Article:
Measuring the impact of transition, merger and opening of a new tertiary hospital on medical and nursing staff working within three Emergency Departments.

Mrs Rhian Rheinberger1, Dr  Julia Hocking2, Mrs Anne  Coverdale1, Mrs Anna Lichy1,3
1Queensland Health, Sunshine Coast Hospital and Health Service, Australia, 2Emergency Medicine Foundation, Brisbane, Australia, 3University of the Sunshine Coast, Sunshine Coast, Australia

Aim: To measure the impact merger, transition, and the opening of a new tertiary hospital has on medical and nursing staff working within three emergency departments measured over three time-points: 1) three months prior to orientation and education, 2) post orientation and education but prior to transition and 3) three months post transition.
Participants: All nurses and medical staff employed at the approved sites during the duration of the study.
Methods: Descriptive research using mixed method approaches. A Likert-type survey was developed utilising six major themes extrapolated from a literature search on change management.
Themes: 1) organisational vision, 2) clinical and interpersonal skills, 3) resources, 4) participation, 5) incentives and 6) organisational direction. Focus groups were run to illicit further discussion around staff experience.
Results: Time-point one represented a period of heightened anxiety, confusion, frustration and excitement for staff. Time-point two represented a period of enthusiasm, anxiety and job insecurity. A three-day orientation helped alleviate concerns and align the new team.  Time-point two represented polarised experiences. Members who reported feeling rewarded by the transition had prior job security, experience within the district, participated in transition activities, and had established supportive networks. Members who found the transition challenging reported feeling abandoned from management and leadership, felt communication and transparency was lacking, experienced job insecurity or reduced contract hours during the transition, and had limited supportive networks.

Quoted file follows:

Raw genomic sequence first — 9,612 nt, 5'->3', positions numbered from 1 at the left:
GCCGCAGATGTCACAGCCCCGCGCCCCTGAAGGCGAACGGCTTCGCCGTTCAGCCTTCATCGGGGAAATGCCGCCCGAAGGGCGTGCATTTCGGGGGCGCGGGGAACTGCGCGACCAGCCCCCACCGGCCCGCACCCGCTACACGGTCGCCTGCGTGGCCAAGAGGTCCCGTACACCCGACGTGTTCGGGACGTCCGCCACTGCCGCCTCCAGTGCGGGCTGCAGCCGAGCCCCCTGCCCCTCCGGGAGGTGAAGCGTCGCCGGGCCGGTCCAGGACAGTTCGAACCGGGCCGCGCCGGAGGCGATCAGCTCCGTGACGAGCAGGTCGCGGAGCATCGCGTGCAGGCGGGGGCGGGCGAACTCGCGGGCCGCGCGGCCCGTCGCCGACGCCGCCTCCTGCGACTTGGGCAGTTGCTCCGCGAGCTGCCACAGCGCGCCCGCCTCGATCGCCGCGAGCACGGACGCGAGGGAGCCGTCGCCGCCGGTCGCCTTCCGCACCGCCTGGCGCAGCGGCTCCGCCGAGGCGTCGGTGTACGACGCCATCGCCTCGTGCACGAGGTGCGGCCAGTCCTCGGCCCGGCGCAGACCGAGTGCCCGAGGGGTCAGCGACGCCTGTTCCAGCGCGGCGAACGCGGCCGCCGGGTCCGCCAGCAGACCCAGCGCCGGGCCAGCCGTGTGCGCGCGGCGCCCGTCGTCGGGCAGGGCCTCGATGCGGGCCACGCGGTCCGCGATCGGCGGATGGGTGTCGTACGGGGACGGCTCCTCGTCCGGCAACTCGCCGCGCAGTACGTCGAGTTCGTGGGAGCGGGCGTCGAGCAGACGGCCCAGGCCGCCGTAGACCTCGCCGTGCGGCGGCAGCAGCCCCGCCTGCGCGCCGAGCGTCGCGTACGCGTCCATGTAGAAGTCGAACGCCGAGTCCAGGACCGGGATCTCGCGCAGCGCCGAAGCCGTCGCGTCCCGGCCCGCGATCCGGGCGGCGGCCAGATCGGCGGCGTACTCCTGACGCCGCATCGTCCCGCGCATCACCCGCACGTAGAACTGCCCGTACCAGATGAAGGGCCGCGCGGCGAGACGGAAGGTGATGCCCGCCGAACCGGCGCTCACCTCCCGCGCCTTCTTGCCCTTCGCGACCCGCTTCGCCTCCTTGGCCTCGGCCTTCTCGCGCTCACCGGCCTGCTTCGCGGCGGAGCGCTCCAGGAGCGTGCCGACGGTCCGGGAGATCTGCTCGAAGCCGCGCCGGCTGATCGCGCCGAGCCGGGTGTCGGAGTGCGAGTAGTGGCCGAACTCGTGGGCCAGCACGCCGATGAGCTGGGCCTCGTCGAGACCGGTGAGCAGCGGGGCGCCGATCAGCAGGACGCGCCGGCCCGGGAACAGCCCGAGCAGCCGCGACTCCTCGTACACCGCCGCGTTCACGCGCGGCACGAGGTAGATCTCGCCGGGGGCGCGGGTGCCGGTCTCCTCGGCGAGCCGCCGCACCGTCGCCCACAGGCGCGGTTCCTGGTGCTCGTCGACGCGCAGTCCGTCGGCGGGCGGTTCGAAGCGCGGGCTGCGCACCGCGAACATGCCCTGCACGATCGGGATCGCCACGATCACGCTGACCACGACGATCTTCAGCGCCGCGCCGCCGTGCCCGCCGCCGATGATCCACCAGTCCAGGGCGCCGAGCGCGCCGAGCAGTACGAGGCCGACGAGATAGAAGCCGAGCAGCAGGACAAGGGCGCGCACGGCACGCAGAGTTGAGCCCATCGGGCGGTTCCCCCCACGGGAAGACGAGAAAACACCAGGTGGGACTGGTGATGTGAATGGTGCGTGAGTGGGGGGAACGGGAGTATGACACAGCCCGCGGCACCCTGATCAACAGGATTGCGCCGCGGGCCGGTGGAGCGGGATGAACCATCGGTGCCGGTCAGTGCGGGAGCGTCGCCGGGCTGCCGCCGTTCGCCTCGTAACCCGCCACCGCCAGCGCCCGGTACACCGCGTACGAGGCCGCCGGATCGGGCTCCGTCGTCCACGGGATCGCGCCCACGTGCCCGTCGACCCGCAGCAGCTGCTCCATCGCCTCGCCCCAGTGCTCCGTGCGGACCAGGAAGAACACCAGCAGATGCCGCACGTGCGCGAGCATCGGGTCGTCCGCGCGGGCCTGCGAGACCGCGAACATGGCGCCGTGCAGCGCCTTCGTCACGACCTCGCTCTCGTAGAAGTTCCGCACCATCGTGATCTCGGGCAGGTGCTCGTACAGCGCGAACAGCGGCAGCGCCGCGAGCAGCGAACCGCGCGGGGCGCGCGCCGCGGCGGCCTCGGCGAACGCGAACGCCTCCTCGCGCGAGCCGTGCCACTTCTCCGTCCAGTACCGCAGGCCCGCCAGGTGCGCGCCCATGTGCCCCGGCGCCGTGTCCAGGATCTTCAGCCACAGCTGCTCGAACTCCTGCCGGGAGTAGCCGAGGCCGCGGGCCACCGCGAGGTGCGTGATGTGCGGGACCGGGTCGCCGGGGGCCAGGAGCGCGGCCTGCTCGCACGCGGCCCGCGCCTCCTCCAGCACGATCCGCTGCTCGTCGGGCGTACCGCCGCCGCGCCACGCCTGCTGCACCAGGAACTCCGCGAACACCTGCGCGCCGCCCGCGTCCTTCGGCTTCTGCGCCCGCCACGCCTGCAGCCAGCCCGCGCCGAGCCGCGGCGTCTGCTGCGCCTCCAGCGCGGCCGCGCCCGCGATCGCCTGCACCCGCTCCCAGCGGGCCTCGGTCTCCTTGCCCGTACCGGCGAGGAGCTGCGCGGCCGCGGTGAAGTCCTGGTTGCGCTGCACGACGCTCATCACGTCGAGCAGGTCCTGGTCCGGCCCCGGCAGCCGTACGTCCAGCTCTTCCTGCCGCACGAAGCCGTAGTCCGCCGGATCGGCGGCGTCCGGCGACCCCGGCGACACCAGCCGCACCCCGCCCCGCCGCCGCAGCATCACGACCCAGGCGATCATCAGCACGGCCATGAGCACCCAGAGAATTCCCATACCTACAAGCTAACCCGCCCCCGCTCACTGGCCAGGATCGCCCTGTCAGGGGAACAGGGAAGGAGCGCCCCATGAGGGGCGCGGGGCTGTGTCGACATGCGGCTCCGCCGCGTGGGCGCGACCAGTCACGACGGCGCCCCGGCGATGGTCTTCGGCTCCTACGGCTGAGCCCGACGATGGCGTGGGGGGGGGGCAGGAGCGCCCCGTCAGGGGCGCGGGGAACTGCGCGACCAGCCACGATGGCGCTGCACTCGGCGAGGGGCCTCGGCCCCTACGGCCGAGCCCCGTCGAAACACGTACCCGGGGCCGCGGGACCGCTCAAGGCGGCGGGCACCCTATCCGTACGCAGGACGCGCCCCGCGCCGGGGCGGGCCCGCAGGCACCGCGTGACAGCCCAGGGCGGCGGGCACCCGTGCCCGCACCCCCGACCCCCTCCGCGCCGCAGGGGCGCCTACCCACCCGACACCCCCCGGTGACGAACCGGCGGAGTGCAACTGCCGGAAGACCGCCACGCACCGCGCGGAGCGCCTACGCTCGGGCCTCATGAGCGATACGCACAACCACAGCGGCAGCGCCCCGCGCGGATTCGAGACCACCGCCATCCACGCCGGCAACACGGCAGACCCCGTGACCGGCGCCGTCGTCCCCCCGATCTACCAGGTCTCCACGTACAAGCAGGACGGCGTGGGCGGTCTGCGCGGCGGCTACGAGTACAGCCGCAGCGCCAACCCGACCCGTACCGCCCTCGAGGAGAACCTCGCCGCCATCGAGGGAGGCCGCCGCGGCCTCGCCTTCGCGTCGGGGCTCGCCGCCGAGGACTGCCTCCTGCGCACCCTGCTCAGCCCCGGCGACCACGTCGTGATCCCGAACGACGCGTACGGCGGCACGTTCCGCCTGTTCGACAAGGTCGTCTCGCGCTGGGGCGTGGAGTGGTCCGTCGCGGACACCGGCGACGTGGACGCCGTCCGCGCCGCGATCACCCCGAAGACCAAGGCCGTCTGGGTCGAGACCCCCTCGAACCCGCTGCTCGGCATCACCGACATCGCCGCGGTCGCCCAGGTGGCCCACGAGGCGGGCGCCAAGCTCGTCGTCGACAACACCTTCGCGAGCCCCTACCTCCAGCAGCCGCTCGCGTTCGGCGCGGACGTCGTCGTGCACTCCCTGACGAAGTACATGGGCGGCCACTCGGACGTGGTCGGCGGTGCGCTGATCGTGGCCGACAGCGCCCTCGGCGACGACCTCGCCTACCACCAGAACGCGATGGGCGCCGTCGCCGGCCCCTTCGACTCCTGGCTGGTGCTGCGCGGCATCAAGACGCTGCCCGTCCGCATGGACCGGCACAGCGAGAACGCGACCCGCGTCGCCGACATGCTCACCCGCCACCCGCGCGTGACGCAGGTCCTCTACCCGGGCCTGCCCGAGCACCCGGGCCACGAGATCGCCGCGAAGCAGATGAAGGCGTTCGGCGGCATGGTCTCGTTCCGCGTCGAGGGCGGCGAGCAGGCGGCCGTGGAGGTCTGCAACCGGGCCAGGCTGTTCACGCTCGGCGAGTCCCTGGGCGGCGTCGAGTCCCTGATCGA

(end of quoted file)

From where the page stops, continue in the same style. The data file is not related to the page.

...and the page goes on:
Discussion:  Staff reported transparent communication from leadership is crucial at all stages of change. Staff naturally found support within their team which was reported as the most effective coping strategy.


Anne Coverdale has a Masters of Advanced Nursing Practice; Graduate Certificate in Health Management and is currently employed as an after-hours clinical nurse consultant at Nambour General Hospital within the Sunshine Coast Health District. Anne has substantial experience working as a nurse unit manager and clinical nurse educator in the emergency department and has also worked as a member of the emergency helicopter retrieval team. Anne saw an opportunity to undertake research within our health district and enabled the collaboration of a small research team to document the impact major transition, merger, and opening of a new tertiary hospital would have on medical and nursing staff working within the emergency department.

Rhian Rheinberger has a Master in Public Health and Bachelor in Nursing. She currently works at the Sunshine Coast University Hospital Emergency Department and the University of Sunshine Coast. Rhian organised a small group of novice researchers, with the mentorship of Dr Julia Hocking, to undertake descriptive research within the Sunshine Coast district Emergency Departments. During her role as principle investigator she has facilitated the conceptualisation, design, implementation and analysis of the project.